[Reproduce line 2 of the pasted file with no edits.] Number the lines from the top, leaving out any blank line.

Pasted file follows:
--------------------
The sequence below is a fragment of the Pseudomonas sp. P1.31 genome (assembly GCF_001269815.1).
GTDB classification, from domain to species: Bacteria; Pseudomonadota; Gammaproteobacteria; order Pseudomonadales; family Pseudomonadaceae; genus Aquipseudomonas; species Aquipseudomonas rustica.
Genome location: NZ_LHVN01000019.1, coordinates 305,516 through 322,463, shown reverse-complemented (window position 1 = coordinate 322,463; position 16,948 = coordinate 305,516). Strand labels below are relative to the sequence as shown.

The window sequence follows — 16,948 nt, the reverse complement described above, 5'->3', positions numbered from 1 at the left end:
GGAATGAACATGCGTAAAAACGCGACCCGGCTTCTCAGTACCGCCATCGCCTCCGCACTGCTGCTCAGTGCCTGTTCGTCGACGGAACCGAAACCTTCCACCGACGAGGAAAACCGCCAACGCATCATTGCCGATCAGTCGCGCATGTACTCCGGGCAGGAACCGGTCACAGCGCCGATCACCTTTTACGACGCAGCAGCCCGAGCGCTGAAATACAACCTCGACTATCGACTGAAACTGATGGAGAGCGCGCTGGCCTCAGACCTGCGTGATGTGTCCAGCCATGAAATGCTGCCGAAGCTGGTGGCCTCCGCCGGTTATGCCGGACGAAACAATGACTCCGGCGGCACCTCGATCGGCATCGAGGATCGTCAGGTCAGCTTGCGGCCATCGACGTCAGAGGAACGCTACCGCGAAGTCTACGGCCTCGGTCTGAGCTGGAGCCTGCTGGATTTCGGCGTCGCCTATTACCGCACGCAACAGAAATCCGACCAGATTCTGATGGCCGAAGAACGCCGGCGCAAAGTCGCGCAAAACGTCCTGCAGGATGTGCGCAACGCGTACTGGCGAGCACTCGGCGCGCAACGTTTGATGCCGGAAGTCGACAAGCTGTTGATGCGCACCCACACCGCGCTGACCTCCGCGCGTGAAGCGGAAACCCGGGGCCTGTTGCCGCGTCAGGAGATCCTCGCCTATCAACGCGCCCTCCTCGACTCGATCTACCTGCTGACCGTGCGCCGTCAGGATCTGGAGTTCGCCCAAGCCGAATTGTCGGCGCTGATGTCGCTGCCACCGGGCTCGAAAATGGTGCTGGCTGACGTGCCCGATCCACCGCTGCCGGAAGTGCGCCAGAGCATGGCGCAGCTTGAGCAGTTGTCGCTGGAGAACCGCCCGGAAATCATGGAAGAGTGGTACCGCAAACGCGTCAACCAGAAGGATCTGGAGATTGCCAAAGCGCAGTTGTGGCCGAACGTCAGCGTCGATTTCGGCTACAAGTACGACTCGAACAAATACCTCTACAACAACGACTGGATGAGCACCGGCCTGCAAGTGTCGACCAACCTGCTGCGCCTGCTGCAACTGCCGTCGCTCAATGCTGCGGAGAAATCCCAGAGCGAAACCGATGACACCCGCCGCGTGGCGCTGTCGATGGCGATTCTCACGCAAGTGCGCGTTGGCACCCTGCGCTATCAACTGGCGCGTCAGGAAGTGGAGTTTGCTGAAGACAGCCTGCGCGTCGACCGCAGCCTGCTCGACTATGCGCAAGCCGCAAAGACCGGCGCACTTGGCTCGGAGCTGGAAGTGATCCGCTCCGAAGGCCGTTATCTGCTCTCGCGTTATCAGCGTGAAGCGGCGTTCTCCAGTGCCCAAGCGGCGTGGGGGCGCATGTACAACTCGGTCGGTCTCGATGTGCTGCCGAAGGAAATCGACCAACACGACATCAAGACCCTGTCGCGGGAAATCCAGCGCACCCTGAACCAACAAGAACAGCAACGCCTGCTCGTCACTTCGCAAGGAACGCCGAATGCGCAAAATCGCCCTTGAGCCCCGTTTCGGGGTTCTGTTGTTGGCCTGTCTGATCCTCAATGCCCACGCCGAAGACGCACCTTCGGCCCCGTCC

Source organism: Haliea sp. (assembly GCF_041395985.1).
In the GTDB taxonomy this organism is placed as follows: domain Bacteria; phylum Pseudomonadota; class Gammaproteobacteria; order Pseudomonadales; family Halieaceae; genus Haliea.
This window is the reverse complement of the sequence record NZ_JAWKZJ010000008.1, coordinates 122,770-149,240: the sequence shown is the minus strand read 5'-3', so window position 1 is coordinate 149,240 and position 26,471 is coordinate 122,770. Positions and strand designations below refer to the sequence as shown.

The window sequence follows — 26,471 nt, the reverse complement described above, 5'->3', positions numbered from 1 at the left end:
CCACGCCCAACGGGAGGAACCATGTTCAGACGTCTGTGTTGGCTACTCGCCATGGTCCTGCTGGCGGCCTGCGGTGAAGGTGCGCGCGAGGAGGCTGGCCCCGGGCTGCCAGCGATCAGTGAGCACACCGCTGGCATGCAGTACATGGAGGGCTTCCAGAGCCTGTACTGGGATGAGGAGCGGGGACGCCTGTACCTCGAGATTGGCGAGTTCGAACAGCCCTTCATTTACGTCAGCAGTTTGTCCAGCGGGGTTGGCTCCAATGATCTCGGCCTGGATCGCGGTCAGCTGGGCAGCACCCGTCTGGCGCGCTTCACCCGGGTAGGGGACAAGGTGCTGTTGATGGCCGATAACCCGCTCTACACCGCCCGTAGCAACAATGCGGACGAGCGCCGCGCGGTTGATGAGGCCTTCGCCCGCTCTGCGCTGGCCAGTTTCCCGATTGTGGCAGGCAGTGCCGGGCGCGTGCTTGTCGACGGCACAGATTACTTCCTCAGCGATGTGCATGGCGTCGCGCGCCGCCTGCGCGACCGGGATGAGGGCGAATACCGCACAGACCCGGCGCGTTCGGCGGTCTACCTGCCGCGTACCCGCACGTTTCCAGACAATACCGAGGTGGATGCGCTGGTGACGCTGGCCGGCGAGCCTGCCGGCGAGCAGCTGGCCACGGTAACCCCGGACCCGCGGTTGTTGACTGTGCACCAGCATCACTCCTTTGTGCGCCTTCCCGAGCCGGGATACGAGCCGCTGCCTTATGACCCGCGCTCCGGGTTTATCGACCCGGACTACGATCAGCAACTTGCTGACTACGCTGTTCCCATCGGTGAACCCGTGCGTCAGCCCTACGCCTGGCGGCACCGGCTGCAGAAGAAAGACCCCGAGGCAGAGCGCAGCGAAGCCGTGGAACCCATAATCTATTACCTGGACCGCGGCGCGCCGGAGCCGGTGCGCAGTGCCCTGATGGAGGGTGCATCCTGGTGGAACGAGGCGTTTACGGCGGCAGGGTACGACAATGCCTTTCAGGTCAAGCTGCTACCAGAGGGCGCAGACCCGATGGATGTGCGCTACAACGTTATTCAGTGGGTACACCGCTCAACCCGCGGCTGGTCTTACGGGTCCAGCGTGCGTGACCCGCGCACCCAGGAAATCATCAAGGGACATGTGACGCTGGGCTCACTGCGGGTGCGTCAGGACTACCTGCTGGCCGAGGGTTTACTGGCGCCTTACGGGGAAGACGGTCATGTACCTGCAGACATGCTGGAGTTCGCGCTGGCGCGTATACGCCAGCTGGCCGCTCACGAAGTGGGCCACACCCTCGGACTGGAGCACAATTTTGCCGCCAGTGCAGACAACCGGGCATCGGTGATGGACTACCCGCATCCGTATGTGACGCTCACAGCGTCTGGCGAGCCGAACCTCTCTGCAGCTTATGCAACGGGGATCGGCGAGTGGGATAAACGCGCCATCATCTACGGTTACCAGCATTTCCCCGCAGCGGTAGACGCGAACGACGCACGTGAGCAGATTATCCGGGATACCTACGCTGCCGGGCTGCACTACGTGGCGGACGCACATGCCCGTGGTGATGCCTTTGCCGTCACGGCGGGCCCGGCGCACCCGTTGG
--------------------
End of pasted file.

GTDB classification, from domain to species: Bacteria; Pseudomonadota; Gammaproteobacteria; order Pseudomonadales; family Pseudomonadaceae; genus Aquipseudomonas; species Aquipseudomonas rustica.